In the past, my GPS has been wonky in Philly, so the night before the race, I changed my watch setting from automatic lap split to manual lap split. My intention was to manually split my watch at each mile so I could have a true reading of what I was running. I am SO happy I decided to do that, because not only did it keep my mind in the run, but I was also really heads up about my speed, even when the reading on my watch was completely off.



The art of looking cute while simultaneously peeing your pants #blessed


Miles 5-7: 7:07, 7:13, 6:56
We ran through the center of Philadelphia and my watch went haywire, saying I was running 5:40s. I knew it was off, obviously. I was running completely by feel, and felt comfortable, even though this section was where the headwind kicked up. I saw Gabe and he tried to give me coaching tips:

Gabe: draft off this dude!!! *points to tall, gangly man, the size of my thigh.*

I checked myself out on a couple of the storefront windows, and I couldn’t help but think about how strong I looked.

This is your day.

I saw friends. I saw James. I smiled and waved. I ate some gels. I was loving every minute, which is exactly what I wanted out of this race.

Mile 8-10: 7:00, 6:53, 7:11
This is where the course gets a little harder, and I had been anticipating it the entire first hour. I climbed the hill past the frat houses at mile 8 and it sucked, but I recovered quickly. I used the downhill in the 9th mile to get my momentum back and prepare for the mile 10 hill that has KILLED me in years past.

I chugged up the hill, and the tightness in my glutes subsided. I surprisingly didn’t feel awful, and I actually PRed in the mile 10 climb (averaging 7:12), which is a big deal when you consider that the other times I ran it was during the half (thanks, Strava!)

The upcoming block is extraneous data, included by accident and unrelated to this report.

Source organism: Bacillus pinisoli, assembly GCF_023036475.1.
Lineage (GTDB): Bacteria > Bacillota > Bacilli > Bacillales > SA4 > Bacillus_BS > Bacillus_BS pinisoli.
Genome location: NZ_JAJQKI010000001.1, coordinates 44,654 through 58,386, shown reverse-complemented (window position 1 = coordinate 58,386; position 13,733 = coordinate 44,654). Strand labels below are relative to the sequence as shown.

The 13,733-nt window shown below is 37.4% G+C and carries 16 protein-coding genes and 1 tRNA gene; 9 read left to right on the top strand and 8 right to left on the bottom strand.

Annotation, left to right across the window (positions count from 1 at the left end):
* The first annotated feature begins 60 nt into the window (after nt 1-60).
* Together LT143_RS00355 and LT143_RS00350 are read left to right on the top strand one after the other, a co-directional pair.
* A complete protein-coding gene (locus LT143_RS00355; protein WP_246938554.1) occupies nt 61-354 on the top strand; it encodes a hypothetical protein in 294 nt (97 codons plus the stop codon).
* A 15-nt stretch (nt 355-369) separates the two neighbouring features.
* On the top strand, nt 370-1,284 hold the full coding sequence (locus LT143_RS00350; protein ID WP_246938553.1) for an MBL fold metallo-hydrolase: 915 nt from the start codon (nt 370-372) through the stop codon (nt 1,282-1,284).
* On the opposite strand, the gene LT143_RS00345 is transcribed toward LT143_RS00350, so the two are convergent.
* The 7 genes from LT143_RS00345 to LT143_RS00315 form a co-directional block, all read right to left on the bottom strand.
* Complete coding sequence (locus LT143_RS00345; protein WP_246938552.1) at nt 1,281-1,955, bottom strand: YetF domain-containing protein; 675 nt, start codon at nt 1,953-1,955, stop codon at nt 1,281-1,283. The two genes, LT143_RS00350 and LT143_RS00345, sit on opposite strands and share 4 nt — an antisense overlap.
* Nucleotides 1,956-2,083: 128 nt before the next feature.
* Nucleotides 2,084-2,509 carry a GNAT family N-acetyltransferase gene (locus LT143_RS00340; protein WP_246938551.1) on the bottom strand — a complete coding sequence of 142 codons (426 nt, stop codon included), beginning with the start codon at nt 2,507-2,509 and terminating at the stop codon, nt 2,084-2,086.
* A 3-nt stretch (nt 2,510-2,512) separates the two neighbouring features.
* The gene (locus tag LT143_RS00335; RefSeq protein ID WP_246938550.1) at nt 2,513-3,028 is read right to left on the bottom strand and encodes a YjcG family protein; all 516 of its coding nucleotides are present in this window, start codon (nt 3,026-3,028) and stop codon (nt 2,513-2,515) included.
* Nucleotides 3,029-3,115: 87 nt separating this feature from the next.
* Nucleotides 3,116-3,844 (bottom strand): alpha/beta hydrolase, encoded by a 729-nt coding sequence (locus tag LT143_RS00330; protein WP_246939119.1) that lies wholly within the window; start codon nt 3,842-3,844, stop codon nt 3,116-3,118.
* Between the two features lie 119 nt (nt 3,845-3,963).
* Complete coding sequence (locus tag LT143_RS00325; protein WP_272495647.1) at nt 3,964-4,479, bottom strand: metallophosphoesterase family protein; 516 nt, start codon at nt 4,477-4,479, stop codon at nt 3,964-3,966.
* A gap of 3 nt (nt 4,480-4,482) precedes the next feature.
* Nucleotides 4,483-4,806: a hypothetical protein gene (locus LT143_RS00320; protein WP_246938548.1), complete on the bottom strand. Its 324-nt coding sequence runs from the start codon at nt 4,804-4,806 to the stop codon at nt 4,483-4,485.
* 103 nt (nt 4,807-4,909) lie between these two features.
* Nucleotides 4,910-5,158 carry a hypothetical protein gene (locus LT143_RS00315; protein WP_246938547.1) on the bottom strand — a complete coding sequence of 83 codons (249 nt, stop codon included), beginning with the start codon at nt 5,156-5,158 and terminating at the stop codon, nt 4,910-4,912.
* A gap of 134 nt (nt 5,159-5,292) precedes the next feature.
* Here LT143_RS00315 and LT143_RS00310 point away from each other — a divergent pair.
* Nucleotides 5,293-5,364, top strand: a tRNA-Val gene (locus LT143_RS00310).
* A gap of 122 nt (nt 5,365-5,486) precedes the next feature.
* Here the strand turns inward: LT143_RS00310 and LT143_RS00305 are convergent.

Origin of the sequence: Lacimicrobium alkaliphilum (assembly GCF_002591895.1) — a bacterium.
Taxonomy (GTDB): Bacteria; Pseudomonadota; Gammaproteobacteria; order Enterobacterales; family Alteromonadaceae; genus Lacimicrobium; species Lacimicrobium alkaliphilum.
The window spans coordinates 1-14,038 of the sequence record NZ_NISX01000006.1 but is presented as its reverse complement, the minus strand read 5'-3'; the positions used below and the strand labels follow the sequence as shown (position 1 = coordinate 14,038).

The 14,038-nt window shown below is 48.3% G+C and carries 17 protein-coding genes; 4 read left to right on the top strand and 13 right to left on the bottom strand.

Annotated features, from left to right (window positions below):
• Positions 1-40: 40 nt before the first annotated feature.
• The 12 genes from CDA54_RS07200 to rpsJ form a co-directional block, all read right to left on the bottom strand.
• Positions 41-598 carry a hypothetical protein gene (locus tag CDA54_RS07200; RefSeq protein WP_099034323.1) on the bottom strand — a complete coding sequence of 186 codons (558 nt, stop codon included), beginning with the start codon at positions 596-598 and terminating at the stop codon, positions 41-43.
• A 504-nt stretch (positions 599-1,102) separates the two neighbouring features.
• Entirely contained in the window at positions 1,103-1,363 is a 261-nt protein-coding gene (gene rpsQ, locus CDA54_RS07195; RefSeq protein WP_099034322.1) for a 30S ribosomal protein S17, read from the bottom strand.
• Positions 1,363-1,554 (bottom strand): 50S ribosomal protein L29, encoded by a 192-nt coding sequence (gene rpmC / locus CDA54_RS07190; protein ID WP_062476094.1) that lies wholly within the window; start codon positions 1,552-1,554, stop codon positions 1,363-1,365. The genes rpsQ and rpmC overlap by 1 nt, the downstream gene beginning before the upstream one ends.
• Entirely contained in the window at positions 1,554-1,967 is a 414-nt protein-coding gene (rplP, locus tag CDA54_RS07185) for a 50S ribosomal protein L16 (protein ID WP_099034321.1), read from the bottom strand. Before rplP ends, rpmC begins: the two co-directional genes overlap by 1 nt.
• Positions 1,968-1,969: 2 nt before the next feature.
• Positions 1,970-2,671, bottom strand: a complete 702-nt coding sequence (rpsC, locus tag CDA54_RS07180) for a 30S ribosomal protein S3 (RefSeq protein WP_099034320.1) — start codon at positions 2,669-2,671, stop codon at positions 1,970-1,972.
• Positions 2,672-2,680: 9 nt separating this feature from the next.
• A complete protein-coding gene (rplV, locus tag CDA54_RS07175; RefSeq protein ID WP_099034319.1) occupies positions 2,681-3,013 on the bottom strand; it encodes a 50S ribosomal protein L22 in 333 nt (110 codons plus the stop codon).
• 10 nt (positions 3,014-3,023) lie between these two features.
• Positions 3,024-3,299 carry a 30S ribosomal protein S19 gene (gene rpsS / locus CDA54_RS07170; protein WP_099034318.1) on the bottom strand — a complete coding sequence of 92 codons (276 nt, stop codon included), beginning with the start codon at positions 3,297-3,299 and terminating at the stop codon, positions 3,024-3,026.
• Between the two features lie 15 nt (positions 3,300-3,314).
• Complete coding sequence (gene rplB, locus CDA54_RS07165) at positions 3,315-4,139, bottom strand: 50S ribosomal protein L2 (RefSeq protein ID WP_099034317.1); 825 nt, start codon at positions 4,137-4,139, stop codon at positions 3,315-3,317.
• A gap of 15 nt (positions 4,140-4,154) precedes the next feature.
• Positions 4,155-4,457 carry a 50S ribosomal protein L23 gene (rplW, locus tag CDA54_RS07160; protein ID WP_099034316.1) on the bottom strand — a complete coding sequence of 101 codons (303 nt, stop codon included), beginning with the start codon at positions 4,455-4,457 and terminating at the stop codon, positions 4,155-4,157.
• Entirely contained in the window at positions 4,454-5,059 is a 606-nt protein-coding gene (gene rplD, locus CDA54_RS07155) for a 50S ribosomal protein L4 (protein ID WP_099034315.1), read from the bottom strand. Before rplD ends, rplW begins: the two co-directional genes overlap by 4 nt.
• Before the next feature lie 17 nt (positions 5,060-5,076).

As I recovered from the hill, the wind blasted in our faces again. Liz jumped into the race with me and asked how I was feeling. The adrenaline from downtown Philly had worn off and I was actually feeling a little sleepy…but besides that, I felt good. We were comfortably talking and running when I had the sudden, uncontrollable urge to go to the bathroom. I ran in a panic for about 2 minutes before succumbing to the urge.

Mile 11-12: 7:27, 6:56
Oh, fuck it. I’m going over there.

I sprinted towards some bushes in the Centennial Arboretum (sorry Philadelphia citizens). The process was quick, easy, and I even had some leaves to clean up with. Success!

Or was it?

As we flew down the hill onto West River Drive, thanks to gravity, the urge came back. FUCK.

The only problem was, well…the lack of coverage.

Luckily, there was a small ridge of rocks lining the river. At around 12.5, I realized the ridge would be ending, and my opportunity would be gone…the only thing is that there was a guy who was spectating ON THE END OF THE RIDGE. Wtf. Whatever. I sprinted towards the ridge and tucked myself behind the rocks.

Hi. So this is weird. And really awkward. But I really have to take a shit. And this is where I’m going to do it. So, uh, yeah. I’m never going to see you ever again, so I’m sorry if this experience is really traumatizing for you. But this is really necessary. God this is embarrassing. Please don’t look. Yikes. I’m really sorry. OK bye.

I’m fairly certain that man will need therapy. I really hope he doesn’t read this blog.

Mile 13: 7:17
I did my duty and sprinted back in the race, hitting 6:50s to catch up to where I wanted to be. That was the quickest pitstop EVAR! Fellow runners were even complimenting me on how efficient I was. I beamed with pride.